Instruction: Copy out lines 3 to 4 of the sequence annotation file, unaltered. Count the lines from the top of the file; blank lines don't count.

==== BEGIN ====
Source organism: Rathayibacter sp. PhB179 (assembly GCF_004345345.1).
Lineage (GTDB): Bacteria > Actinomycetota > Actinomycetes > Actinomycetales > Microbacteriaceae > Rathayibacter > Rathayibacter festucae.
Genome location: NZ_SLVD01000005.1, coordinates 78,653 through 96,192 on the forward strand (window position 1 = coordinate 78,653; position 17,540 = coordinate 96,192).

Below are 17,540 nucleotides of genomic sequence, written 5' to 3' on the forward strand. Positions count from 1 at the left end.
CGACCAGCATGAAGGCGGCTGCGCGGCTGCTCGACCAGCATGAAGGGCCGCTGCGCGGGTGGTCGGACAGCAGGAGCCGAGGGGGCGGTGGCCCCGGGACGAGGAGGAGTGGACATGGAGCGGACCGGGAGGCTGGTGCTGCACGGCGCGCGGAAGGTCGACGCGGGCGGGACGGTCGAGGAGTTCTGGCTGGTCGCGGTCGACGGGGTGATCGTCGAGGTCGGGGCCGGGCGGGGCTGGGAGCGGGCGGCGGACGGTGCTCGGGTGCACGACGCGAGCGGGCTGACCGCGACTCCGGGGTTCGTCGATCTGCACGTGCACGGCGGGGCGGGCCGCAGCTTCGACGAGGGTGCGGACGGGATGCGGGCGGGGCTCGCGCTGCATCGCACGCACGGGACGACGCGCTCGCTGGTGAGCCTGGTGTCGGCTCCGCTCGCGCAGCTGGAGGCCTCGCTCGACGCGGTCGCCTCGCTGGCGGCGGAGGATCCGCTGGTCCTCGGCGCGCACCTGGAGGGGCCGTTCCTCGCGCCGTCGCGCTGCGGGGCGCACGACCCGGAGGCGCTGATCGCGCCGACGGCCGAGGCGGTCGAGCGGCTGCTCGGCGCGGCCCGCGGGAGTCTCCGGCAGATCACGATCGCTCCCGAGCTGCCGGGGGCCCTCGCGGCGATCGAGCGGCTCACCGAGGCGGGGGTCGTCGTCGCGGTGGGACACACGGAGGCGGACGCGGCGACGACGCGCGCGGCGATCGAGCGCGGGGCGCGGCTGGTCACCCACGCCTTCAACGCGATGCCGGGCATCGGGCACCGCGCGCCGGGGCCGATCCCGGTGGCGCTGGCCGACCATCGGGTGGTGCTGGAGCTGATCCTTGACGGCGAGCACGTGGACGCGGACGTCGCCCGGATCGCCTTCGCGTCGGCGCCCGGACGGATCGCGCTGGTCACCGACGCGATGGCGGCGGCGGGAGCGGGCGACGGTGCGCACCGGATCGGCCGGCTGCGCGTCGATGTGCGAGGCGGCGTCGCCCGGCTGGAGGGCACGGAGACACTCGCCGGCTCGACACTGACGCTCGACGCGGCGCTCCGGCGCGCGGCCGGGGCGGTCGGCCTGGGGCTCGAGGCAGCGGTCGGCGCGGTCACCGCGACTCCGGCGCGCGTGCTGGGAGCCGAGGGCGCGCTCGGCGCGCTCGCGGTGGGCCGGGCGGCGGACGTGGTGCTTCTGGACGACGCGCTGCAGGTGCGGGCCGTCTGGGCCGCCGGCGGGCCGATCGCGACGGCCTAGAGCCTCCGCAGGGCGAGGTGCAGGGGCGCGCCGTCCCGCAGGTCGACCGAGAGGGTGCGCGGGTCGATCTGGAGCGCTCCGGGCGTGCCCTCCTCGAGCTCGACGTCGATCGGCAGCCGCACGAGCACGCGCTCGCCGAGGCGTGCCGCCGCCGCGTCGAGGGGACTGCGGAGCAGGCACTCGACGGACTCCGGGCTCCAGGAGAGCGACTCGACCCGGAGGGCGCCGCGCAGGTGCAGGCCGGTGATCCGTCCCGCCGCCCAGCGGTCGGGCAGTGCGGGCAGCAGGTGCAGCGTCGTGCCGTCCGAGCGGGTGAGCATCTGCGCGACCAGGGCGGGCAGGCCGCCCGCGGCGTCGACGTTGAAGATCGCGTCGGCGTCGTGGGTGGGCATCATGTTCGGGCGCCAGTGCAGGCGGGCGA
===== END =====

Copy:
Genome location: NZ_SLVD01000005.1, coordinates 78,653 through 96,192 on the forward strand (window position 1 = coordinate 78,653; position 17,540 = coordinate 96,192).

Below are 17,540 nucleotides of genomic sequence, written 5' to 3' on the forward strand. Positions count from 1 at the left end.